• One lockdown pastime was the great clear-out. There was time to tackle a job that had otherwise been put off, but, with council tips closed, what should you do with the stuff that was no longer needed? “I realised my garage was ideal as a collection point. Details and dates were advertised in the Bugle and regular collections by the Great North Air Ambulance Society were arranged – so everyone benefitted. There was no contact and no rules were broken!”

The Northern Echo: An illuminated Advent window as part of a Brancepeth village trail

An illuminated Advent window as part of a Brancepeth village trail

  • There was a new Thursday night phenomenon. “We ‘clapped’ the NHS weekly to thank them for their tireless efforts, and we felt an overwhelming sense of ‘village spirit’: we adorned our windows at Christmas and Easter to give the children a ‘village trail’ (and some adults too!), and we took part in the village quizzes.”
  • “Our normal letting trade for our farm cottages went to zero at the outset of the pandemic as travel restrictions were introduced. It then became apparent that we were able to let to key workers who were working in the area. They tended to stay from Monday to Friday so they did not take infections into their homes.”

The Northern Echo: Brancepeth scarecrows Picture: SARAH CALDECOTT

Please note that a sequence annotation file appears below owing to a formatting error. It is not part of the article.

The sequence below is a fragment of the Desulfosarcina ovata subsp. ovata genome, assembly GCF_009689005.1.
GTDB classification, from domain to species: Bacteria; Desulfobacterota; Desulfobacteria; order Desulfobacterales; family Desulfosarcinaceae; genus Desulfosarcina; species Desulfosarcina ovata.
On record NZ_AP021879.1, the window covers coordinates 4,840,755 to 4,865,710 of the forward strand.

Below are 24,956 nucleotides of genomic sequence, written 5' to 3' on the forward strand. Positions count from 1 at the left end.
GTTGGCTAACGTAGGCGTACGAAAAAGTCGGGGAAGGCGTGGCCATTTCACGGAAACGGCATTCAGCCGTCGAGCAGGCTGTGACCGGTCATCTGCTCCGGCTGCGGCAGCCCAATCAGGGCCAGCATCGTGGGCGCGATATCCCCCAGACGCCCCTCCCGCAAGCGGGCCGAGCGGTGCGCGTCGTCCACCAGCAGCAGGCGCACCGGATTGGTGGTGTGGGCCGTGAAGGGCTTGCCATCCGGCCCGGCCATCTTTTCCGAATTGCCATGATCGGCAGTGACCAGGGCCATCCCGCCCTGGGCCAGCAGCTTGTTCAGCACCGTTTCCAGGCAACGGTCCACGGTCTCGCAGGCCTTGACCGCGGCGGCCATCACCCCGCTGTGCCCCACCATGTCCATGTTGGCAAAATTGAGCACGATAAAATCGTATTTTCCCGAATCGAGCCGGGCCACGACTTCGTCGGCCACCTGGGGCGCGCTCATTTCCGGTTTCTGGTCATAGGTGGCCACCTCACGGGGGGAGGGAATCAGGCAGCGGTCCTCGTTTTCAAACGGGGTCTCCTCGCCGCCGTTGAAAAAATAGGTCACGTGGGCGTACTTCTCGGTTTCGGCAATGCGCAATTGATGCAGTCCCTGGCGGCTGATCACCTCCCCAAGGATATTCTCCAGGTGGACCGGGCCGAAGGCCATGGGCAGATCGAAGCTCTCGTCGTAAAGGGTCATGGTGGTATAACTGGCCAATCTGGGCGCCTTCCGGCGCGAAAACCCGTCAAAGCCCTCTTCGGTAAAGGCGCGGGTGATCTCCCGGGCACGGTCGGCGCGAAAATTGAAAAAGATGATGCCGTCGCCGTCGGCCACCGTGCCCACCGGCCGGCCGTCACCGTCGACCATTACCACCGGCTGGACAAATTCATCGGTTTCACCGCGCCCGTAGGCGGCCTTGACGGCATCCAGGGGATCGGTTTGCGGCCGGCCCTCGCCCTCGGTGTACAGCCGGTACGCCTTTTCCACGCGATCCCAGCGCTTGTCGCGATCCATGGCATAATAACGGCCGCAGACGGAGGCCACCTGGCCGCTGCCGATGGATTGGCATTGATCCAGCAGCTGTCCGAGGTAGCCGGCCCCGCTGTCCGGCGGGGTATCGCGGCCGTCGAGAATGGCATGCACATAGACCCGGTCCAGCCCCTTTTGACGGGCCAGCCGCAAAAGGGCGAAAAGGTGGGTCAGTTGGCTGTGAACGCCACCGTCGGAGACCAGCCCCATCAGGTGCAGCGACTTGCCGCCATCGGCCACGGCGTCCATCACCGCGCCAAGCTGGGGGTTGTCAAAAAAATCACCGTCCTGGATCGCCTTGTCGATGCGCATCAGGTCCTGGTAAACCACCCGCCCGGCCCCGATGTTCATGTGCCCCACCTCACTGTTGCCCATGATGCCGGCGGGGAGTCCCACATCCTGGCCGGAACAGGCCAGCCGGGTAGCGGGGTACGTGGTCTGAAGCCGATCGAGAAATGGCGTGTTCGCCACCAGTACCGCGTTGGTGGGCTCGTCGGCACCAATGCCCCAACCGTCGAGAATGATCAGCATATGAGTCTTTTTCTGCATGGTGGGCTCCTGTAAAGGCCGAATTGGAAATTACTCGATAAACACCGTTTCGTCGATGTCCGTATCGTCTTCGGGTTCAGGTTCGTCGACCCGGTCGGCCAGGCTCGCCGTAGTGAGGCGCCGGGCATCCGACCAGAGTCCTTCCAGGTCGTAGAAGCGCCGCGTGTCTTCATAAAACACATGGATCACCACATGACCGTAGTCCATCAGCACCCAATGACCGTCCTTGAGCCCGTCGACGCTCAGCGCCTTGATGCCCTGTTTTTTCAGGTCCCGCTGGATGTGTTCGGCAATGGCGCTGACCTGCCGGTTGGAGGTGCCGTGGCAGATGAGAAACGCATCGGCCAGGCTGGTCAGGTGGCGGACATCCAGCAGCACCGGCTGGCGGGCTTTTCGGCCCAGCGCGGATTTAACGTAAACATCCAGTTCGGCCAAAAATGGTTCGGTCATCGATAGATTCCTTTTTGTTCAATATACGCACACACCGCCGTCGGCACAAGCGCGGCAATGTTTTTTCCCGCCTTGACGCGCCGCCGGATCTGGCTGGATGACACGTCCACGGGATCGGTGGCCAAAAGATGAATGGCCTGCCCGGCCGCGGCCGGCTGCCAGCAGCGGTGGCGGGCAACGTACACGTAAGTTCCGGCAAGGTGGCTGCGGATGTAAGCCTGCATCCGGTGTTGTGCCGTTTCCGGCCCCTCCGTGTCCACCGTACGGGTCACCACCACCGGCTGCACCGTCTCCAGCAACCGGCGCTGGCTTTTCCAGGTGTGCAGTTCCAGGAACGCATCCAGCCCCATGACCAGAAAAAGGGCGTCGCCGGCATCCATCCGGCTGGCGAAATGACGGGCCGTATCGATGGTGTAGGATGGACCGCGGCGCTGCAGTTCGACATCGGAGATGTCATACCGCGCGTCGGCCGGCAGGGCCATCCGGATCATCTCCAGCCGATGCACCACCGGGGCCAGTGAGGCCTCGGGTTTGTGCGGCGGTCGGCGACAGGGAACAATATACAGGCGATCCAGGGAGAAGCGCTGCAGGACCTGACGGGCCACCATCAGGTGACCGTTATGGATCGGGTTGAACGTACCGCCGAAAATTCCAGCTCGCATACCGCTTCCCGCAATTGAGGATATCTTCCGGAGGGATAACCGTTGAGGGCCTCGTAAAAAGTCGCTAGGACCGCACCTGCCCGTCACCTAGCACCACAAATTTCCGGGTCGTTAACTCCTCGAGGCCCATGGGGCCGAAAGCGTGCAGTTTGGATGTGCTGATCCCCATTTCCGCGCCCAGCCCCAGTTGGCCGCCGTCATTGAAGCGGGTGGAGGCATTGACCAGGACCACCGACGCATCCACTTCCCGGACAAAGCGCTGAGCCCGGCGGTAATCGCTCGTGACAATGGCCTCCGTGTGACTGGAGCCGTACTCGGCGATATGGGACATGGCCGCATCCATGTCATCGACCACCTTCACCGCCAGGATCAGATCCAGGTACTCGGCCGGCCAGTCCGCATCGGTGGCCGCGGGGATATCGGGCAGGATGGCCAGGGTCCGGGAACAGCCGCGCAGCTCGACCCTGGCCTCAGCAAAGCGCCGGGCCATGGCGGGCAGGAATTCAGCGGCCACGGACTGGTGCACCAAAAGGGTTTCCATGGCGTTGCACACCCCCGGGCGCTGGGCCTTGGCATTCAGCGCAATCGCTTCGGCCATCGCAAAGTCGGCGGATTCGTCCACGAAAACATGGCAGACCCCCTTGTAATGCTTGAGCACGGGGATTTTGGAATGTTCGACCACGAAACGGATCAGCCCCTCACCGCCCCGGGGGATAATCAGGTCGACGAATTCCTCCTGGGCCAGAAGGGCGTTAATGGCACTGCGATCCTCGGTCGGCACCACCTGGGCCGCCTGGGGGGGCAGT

• Brancepeth Alive was a series of summer holiday activities arranged by the Community Association, parish council and church for different age groups and in line with the restrictions of the moment. There were Christmas and Easter trails around the village as householders dressed up their windows, and then there were 26 entries into a scarecrow competition (above). “Some were quite intimidating – particularly if you were speeding through the village!”
  • “To mark the anniversary of the first day of lockdown on March 23, 2020. I have been making flower brooches to honour the lives lost, lives changed by Long Covid and the working lives dedicated during the pandemic. The white centre is to symbolise lives lost. The four blue heart-shaped petals (I chose NHS blue) symbolise the NHS: care workers, other front line workers, scientists and researchers and people with Long Covid. Sadly, many front line workers caught the virus at work and many lost their lives.”

The exhibition in the castle runs on Saturday, June 17, from 11am to 4pm and on Sunday, June 18, from noon to 5pm. Admission is free, there’s plenty of car parking and refreshments will be available.